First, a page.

The example below demonstrates the character data type.

From the command line, create the Employee table.

CREATE TABLE Employee (
    LastName VARCHAR(25),
    FirstName VARCHAR(20),
    Sex CHAR(1)
);

Insert the following values into the Employee table.

INSERT INTO Employee (LastName, FirstName, Sex)
VALUES ('Jones', 'Mary', 'F');

Retrieve the column values using the SELECT statement:

SELECT LastName, FirstName, Sex FROM Employee;

The output would like the following:

+----------+-----------+------+
| LastName | FirstName | Sex  |
+----------+-----------+------+
| Jones    | Mary      | F    |
+----------+-----------+------+

The columns LastName and Firstname are declared type Varchar. This allows names to be as long as the data type definition. But for names shorter than the specified maximum, no blank spaces are appended to the data in these columns.

SQL Date and Time Data Type

The DATETIME data type is used to store the date and time values in the database. Values for the DATETIME data type use four bytes of storage for the date portion and four bytes for the time portion. The time portion of this data type specifies time with a granularity down to the number of milliseconds after midnight. Precision for this data type ranges from "January 1, 1753", to "December 31, 9999", with an accuracy of 3.33 milliseconds.

{{< note respectIndent=false >}}
If you assign only the date value to a DATETIME data type column or variable, the time portion defaults to midnight.
{{< /note >}}

The example below demonstrates the DATETIME data type.

DELIMITER //
CREATE PROCEDURE Datetimedemo()
BEGIN
DECLARE BirthDate DATETIME
SET BirthDate = '1990-01-01 09:00:00'
SELECT BirthDate
END//
DELIMITER ;
call Datetimedemo;

The output resembles the following:

+----------+-----------+
| BirthDate            |
+----------+-----------+
| 1990-01-01 09:00:00  |
+----------+-----------+

Some SQL implementations support additional data types, which are either a subset, superset, or variant of all the above specified data types.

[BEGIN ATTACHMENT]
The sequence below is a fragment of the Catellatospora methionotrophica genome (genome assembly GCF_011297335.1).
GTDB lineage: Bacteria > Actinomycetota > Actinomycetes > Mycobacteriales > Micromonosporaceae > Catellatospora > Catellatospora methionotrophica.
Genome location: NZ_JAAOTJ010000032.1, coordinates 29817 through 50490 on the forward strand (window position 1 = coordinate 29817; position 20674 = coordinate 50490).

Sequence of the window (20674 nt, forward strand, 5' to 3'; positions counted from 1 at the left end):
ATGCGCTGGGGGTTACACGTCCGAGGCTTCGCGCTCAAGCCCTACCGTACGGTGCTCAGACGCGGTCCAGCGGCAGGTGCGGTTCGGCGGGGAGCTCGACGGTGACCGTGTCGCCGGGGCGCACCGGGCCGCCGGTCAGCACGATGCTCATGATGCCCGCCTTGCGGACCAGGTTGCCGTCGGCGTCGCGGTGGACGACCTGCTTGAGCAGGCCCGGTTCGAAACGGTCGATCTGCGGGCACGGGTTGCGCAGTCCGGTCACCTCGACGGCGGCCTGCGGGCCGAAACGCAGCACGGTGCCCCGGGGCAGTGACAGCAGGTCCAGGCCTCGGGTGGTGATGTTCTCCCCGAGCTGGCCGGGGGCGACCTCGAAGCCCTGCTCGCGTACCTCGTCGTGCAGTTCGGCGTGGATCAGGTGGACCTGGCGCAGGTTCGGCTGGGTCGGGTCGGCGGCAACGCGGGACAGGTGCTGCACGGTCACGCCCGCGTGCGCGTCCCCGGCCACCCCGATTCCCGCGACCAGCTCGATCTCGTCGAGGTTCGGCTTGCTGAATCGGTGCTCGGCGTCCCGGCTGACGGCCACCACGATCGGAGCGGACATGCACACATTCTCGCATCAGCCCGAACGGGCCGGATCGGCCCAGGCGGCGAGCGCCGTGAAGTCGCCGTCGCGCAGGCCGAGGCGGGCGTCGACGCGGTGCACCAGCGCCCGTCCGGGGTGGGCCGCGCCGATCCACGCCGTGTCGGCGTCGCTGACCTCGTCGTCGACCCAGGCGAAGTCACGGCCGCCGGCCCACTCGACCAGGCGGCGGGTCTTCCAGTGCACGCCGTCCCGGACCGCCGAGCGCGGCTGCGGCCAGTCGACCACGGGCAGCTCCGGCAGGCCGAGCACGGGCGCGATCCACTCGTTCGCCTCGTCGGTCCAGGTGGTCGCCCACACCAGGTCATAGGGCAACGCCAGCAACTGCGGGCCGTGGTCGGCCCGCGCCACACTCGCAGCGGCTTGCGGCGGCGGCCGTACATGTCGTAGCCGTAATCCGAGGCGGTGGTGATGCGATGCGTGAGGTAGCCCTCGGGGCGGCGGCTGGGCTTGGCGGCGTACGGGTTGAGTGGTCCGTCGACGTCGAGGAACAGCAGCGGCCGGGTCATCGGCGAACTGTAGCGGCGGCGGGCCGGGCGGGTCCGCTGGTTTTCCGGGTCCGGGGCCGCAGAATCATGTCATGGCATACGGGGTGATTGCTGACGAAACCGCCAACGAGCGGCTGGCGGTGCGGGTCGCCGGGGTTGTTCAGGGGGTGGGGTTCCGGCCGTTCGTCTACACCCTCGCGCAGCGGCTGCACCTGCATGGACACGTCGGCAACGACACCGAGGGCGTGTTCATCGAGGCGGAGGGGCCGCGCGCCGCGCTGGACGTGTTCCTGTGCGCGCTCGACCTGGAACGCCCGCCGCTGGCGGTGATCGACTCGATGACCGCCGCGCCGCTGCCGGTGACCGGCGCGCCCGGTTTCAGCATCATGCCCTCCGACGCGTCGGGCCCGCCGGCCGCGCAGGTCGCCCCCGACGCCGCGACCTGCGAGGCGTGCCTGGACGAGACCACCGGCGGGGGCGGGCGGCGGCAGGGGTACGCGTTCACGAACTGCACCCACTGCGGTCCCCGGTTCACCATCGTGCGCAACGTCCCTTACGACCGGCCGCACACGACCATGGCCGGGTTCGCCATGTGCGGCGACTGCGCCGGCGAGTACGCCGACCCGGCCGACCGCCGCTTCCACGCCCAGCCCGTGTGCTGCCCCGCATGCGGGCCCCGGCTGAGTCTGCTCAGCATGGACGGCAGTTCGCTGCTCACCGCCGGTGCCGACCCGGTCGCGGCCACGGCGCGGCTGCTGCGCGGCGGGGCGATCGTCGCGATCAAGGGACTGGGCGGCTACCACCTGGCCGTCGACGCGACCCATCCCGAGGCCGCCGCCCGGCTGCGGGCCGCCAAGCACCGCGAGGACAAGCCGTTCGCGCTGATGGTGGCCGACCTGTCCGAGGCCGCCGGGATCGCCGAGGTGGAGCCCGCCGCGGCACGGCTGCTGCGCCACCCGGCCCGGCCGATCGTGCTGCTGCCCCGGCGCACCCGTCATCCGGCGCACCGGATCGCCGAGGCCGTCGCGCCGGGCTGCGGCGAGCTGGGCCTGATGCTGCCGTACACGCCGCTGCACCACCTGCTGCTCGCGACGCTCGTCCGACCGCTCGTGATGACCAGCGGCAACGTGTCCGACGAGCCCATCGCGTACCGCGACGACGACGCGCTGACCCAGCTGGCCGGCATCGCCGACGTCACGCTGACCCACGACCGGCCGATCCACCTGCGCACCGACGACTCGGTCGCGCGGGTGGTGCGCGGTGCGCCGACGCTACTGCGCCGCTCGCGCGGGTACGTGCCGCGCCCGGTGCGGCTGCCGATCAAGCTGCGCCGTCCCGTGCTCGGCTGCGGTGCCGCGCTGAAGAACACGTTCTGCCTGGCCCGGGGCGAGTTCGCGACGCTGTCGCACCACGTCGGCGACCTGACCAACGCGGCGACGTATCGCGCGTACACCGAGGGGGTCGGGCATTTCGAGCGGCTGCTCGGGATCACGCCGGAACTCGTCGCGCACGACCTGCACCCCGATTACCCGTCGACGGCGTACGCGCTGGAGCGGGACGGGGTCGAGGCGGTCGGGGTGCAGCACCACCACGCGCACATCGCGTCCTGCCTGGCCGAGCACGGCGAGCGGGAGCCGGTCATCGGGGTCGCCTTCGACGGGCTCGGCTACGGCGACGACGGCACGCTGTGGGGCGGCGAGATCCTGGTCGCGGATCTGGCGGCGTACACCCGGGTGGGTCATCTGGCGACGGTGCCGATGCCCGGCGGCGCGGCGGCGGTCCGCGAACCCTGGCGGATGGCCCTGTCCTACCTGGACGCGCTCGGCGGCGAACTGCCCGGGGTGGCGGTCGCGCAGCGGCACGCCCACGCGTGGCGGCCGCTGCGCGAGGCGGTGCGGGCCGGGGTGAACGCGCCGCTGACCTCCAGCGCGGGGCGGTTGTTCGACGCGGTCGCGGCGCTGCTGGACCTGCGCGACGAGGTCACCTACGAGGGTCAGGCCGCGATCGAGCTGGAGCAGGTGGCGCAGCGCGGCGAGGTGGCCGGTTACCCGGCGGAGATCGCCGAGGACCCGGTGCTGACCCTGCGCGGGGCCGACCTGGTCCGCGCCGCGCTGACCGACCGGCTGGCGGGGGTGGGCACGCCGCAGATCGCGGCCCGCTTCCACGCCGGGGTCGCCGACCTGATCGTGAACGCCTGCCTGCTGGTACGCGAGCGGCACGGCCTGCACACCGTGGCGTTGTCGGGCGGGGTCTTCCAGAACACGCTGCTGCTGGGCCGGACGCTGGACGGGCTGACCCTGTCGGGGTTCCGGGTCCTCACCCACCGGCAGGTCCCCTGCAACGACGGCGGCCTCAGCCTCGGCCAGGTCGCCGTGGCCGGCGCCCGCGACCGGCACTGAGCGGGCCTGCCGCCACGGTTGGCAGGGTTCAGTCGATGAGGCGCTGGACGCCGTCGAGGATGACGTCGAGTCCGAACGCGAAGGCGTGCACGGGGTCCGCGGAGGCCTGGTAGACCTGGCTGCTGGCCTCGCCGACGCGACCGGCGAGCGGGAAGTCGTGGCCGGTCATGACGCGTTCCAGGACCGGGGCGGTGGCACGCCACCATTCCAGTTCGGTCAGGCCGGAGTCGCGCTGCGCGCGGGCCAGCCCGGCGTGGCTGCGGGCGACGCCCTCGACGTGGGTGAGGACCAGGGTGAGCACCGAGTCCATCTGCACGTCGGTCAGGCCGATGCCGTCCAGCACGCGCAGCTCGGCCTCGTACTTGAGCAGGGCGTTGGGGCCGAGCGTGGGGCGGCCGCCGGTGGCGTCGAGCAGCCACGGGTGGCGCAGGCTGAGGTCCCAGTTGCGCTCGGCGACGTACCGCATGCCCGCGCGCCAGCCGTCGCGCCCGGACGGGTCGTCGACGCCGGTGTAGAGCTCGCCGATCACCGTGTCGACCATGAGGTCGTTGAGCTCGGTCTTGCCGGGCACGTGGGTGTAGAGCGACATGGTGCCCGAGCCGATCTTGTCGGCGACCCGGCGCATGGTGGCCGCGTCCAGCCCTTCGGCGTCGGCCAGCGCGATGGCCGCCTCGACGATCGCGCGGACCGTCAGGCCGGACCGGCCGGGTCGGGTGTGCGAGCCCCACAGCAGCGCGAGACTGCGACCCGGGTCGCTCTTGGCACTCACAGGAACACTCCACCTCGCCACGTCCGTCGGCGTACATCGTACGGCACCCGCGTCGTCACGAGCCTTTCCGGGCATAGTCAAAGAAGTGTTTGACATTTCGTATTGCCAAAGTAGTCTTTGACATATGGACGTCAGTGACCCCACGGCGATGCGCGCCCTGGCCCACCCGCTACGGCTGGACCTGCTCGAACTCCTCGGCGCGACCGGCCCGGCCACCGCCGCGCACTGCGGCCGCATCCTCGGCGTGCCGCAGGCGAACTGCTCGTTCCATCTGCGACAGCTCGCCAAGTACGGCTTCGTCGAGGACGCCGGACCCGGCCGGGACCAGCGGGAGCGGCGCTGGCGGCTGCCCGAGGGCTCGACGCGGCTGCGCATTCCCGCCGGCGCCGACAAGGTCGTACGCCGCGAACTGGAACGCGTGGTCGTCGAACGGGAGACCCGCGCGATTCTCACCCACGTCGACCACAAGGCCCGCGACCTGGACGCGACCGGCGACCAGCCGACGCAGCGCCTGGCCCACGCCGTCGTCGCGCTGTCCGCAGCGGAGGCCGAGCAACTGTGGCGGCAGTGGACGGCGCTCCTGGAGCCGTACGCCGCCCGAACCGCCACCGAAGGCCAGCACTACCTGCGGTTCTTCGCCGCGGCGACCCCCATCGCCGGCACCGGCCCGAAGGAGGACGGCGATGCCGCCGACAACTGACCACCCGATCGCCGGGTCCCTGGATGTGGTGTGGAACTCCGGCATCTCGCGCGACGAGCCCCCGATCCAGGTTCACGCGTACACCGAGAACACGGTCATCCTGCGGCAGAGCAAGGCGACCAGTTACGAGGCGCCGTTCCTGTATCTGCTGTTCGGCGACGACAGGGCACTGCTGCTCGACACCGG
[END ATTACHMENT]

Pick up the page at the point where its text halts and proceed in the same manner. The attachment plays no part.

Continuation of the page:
SQL Data Type Considerations

When designing a database, it is extremely important to carefully select appropriate data types for table columns and stored procedure variables.

Choices made can have a significant impact on storage efficiency and overall database performance. A simple example is to define a person’s Age column to be of the Tinyint data type, as opposed to the Int data type. This is because of the following reasons:

  1. As noted earlier, Tinyint data types have ¼ of the storage requirements of Int data types.
  2. The retrieval efficiency of a Tinyint column versus an Int column is much greater.

On the surface, this may not appear to be of a large concern. But, if the affected table has millions of rows in it, both storage, and performance efficiencies can certainly be achieved. If you extend this design criteria across an entire database, you can generate these efficiencies by orders of magnitude.

Spending the necessary design time in database data type selection can potentially mitigate the need to perform expensive type conversions in queries and stored procedure logic, when comparing columns of different data types.

For example, in one table, you store a date in a Varchar(20)column, and in another table you store a date in a Datetime column. If you need to compare the two columns, you must use a data type conversion function in a query on one of the two columns. This is an expensive operation.

Conclusion

SQL Data Types are the attributes associated with database columns and variables. These attributes can take the form of being binary, numeric, character, and date/time. Careful design time is necessary to ensure that columns and variables are defined with a correct data type, to ensure both storage and query execution efficiency.

Source: Linode Docs
License: CC 4.0
Changes Applied: True